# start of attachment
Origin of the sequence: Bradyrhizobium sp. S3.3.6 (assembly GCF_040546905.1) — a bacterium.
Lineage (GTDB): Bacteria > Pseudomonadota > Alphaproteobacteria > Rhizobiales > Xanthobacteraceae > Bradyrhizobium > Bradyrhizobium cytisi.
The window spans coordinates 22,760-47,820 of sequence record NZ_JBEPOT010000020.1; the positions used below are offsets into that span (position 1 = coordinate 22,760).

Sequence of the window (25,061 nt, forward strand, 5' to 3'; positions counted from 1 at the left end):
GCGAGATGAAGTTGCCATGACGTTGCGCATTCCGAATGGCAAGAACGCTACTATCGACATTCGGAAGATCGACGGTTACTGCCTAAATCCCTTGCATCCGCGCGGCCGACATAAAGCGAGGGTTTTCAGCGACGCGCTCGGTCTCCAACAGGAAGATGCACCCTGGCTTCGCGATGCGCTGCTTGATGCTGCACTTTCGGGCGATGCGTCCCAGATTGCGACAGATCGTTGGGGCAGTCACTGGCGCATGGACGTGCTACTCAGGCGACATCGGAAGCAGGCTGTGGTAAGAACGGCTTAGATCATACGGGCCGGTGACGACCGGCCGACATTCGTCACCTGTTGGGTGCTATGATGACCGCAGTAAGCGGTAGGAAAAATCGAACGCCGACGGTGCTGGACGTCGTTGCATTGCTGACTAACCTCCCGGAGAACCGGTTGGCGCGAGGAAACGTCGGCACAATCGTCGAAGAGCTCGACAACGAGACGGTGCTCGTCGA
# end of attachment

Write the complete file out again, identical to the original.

Origin of the sequence: Bradyrhizobium sp. S3.3.6 (assembly GCF_040546905.1) — a bacterium.
Lineage (GTDB): Bacteria > Pseudomonadota > Alphaproteobacteria > Rhizobiales > Xanthobacteraceae > Bradyrhizobium > Bradyrhizobium cytisi.
The window spans coordinates 22,760-47,820 of sequence record NZ_JBEPOT010000020.1; the positions used below are offsets into that span (position 1 = coordinate 22,760).

Sequence of the window (25,061 nt, forward strand, 5' to 3'; positions counted from 1 at the left end):
GCGAGATGAAGTTGCCATGACGTTGCGCATTCCGAATGGCAAGAACGCTACTATCGACATTCGGAAGATCGACGGTTACTGCCTAAATCCCTTGCATCCGCGCGGCCGACATAAAGCGAGGGTTTTCAGCGACGCGCTCGGTCTCCAACAGGAAGATGCACCCTGGCTTCGCGATGCGCTGCTTGATGCTGCACTTTCGGGCGATGCGTCCCAGATTGCGACAGATCGTTGGGGCAGTCACTGGCGCATGGACGTGCTACTCAGGCGACATCGGAAGCAGGCTGTGGTAAGAACGGCTTAGATCATACGGGCCGGTGACGACCGGCCGACATTCGTCACCTGTTGGGTGCTATGATGACCGCAGTAAGCGGTAGGAAAAATCGAACGCCGACGGTGCTGGACGTCGTTGCATTGCTGACTAACCTCCCGGAGAACCGGTTGGCGCGAGGAAACGTCGGCACAATCGTCGAAGAGCTCGACAACGAGACGGTGCTCGTCGA